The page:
April 13 (UPI) -- Uncertainty on U.S. trade policy and a mixed record for labor means Canada's economy is still under pressure despite higher oil prices, the central bank said.
The Canadian economy, Alberta's in particular, was under considerable pressure last year because of the slump in crude oil prices. The situation was compounded in early 2016 when regional wildfires sidelined about 1 million barrels of oil production per day.
Stephen Poliz, the governor of the Central Bank of Canada, told lawmakers in Ottawa that, with oil prices improving, economic expansion over the last six months was better than expected. The economy for the next six months should expand at around 2.5 percent, up from the 2 percent growth forecast from January.
"What we are seeing now is that energy-related activity has stopped declining and is transitioning to a new level that is commensurate with the current level of oil prices," he said in his opening remarks before the House of Commons.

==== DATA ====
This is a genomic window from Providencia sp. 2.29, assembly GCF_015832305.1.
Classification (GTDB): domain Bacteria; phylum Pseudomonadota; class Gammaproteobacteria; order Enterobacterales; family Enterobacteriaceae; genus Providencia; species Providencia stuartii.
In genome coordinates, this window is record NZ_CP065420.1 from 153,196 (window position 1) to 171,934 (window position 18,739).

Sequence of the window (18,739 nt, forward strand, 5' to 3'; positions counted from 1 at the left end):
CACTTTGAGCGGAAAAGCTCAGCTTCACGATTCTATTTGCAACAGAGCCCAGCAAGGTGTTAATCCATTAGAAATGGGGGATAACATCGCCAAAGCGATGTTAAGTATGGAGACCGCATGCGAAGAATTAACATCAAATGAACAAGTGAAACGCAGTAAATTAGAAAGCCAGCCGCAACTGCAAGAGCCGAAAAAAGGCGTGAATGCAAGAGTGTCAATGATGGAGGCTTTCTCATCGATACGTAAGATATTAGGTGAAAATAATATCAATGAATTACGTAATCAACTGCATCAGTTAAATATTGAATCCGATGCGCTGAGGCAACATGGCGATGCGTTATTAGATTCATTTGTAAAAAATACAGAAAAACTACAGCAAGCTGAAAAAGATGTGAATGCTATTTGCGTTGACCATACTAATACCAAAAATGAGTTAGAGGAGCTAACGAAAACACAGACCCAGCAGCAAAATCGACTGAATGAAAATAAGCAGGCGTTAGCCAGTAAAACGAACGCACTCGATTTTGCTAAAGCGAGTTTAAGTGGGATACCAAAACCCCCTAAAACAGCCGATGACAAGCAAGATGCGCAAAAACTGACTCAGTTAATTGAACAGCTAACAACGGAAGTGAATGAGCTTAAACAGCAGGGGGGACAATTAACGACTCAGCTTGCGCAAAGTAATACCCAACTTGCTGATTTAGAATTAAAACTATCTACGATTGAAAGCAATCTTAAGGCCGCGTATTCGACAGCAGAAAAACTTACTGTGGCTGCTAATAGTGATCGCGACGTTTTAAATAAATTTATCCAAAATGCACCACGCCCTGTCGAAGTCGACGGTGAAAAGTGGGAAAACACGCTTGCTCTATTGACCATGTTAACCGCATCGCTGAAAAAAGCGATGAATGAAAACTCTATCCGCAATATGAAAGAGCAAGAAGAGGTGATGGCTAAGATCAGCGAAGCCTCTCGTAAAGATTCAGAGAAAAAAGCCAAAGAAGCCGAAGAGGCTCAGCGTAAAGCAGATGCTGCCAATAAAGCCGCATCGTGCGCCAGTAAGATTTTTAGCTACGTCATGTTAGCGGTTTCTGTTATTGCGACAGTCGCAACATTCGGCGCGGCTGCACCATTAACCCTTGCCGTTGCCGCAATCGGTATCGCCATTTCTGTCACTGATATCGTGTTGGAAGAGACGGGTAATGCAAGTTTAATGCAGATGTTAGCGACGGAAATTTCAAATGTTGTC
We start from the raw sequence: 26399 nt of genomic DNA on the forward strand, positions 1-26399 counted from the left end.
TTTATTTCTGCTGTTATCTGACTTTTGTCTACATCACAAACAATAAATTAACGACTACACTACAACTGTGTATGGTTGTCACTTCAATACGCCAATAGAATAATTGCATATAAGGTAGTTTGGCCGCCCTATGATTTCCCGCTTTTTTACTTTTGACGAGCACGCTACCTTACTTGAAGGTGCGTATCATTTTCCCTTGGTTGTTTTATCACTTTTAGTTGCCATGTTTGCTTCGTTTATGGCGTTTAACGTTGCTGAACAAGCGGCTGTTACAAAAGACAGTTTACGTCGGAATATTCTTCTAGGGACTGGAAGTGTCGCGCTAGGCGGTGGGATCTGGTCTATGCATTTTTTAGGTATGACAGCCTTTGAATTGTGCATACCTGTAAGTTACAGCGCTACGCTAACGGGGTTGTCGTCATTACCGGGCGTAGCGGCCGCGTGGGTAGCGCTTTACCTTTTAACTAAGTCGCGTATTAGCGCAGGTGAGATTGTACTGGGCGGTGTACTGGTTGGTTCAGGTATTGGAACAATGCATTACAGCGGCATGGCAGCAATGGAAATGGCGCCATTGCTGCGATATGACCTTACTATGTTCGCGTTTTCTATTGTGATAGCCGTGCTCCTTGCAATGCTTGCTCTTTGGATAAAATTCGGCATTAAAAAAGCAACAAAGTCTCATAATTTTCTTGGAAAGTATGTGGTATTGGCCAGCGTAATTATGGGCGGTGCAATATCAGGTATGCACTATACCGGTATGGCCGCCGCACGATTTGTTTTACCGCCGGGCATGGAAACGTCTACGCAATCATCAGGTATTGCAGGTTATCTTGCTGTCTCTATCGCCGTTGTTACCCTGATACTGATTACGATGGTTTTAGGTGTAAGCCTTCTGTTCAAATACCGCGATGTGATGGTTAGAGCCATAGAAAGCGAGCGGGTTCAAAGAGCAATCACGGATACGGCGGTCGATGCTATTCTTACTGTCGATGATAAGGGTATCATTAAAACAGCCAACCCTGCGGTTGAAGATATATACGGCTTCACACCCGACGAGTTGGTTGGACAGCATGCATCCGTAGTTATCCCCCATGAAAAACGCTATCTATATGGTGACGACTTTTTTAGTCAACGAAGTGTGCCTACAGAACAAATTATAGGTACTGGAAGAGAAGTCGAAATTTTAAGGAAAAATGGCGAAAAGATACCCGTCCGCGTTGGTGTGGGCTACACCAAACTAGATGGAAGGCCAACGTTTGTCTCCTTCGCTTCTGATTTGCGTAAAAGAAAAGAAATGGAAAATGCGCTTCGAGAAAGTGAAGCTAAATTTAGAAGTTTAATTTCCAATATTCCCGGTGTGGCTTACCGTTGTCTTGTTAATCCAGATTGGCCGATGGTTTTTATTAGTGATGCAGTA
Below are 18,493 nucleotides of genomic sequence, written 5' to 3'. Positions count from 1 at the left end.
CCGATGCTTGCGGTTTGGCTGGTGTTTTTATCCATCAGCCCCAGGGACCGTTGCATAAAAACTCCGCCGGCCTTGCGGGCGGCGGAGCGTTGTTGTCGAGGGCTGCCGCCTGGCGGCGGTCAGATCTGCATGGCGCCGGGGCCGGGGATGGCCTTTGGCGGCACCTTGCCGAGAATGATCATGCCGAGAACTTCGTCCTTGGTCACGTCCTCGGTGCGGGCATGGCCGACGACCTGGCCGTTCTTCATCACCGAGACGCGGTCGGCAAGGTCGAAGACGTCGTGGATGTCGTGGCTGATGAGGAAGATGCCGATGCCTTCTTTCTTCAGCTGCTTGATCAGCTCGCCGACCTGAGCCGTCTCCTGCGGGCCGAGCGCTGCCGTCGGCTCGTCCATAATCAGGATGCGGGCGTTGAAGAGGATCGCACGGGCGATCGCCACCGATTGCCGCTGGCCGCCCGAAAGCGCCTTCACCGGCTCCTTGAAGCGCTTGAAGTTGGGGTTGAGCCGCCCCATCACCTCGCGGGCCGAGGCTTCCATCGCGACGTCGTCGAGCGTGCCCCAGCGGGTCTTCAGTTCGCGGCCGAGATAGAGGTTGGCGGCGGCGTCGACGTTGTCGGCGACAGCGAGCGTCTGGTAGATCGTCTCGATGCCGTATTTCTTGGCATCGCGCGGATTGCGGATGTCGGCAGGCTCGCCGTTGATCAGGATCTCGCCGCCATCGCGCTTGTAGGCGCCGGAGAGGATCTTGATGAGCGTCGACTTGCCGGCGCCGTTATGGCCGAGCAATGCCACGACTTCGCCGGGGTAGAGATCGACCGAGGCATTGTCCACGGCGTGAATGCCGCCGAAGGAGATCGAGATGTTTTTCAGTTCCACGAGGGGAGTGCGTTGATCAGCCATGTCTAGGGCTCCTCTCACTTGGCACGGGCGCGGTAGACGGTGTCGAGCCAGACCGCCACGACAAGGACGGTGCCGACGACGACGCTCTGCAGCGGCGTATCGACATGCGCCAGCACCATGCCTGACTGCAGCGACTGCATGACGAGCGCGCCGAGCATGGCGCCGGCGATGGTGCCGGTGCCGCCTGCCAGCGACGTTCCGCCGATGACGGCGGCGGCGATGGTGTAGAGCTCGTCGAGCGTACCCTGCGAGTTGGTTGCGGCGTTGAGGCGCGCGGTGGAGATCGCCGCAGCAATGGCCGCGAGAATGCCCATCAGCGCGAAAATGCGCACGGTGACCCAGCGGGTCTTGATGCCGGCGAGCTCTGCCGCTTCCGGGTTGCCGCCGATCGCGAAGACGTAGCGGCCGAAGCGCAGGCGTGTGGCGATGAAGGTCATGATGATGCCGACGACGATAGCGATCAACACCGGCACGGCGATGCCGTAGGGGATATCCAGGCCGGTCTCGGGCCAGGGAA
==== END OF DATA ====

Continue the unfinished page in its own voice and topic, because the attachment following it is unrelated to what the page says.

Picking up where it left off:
Outside of the energy sector, the strains on the Canadian economy persist. By the bank's estimates, the labor market is uneven, with wages increasing slowly and capacity unfilled, compared with a U.S. economy that's close to full employment.
Corporate spending, meanwhile, is modest at best, Poliz said. Most companies said they're targeting sustainability, rather than expansion, which he said shows the overall economy is not yet moving toward full-fledged growth.
U.S. President Donald Trump on taking the oath of office in January pledged to dismantle or reconfigure central parts of the North American Free Trade Agreement, rattling Canada's nerves as the United States is a key trading partner. Almost all of Canada's oil exports target the U.S. market
Poliz said that uncertainty is leaving many economists and corporations guessing.
"With all of this uncertainty, we cannot reliably model the impact of changes to U.S. trade policy," he said. "Instead, we have built in an extra degree of caution in our forecast for exports and investment relative to our January projection."